duction. of a country.

else in industry, is a great economic The engineers go into the problem of The survey puts the burden of waste

waste, and is due to the lack of human unemployment. They find that a millsquarely upon management.

The re-
sense and of human method on the part

ion men are always unemployed in of great sections of American manage- America in the most prosperous time. I Waste in Industry. By the Committee the Elimination of Waste in Industry of the

ment. The building trades have given They find cyclical depressions occurring Federated American Engineering Societies. Pub

almost no consideration to the subject about a decade or less apart, with their lished by the Foderated American Enginvering Societies, Washington. ( of labor turnover, and large losses are

They wastage of productive capacity.


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This engineering survey computes that the enormous present loss from illness in industry could be materially reduced by co-operative effort and leave an economic balance in the working population alone over and above the cost of prevention of at least a billion dollars a year in America. The engineers also believe that a vast saving could be made through better control of industrial acci. dents than we seem yet to be capable of.

The remedy seems chiefly to be the employment of more brains and humanity on the part of American manage. ment. Labor organizations, now somewhat in the slough of popular disrepute, have an opportunity to draft for themselves a new bill of rights and responsibilities. The owners of industry through the banking function should insist upon the better stabilization of production. The Government has a duty to perform in providing some statistical and scientific center of expert vision which shall be the protecting eyes and ears of advancing industry. A body of principles

for the adjustment of labor disputes (C) Paul Thompson



must be an aggressive, continuous NaCABINET"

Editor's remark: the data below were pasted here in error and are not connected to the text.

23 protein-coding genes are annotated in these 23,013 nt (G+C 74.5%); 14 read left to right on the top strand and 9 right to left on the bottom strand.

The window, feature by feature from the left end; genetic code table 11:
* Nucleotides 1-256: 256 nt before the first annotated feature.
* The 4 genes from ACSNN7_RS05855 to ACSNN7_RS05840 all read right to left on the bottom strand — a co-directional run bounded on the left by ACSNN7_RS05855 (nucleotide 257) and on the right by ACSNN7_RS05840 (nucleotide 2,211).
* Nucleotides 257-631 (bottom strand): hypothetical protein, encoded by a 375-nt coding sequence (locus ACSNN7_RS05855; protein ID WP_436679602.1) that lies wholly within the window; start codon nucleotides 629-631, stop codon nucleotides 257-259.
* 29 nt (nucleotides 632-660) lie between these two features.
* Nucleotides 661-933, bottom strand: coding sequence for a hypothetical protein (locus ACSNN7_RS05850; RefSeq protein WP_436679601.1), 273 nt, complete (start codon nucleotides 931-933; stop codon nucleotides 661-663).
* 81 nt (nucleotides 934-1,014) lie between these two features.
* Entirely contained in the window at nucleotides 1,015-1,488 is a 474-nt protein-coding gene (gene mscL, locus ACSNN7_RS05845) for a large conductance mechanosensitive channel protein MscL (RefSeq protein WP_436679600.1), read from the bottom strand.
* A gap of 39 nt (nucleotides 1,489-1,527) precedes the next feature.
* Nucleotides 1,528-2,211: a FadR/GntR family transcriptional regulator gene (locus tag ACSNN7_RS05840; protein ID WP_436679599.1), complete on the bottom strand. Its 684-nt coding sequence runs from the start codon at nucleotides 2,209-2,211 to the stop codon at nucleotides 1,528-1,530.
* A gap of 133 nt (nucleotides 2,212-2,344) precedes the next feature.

tional public health policy and the breakfind, of course, much intermittent unem- much individualism in the American ing down of the philosophy of narrow and ployment in the seasonal trades. They philosophy about such matters to insure destructive individualism in this field. estimate the losses from unemployment practical consideration of the problem. And a final word for the engineers. due to labor disturbances as less than The medical profession is actively hos- They are in a position to render disinpopularly supposed, inasmuch as more tile to the collective working out of terested expert service for the Governthan one-half the employees thrown out plans for the reduction of illness loss in ment, for the trade unions, for the emof work thereby are in highly irregular industry, and most owners and man- ployers' associations. They have an and seasonal occupations where the loss agers still look upon all genuine meth- open and detached point of view. They can be made up easily through a some- ods of relief as an added burden upon are the party of the third part among what lengthened production during the business. And this in spite of the fact conflicting economic groups. They have working period which follows the strike. that the lessening of illness loss and the an intimate and peculiar understanding Nevertheless unemployment in the ag- strengthening of the health of the work- of intricate industrial problems. They gregate is the most disquieting phe- ers results directly in increased quality line up with the facts. They are not nomenon in our industrial life, the most and quantity of production, much more swayed by the prejudices. They can be prolific source of social unrest, the prob- than sufficient to pay the costs, and used far more than they are now used lem most needing to be grappled with bringing effects in the direction of more to mark out a path for the elimination by the wise men in industry as well as human relations between employer and of vast human and economic waste in the wise men in government.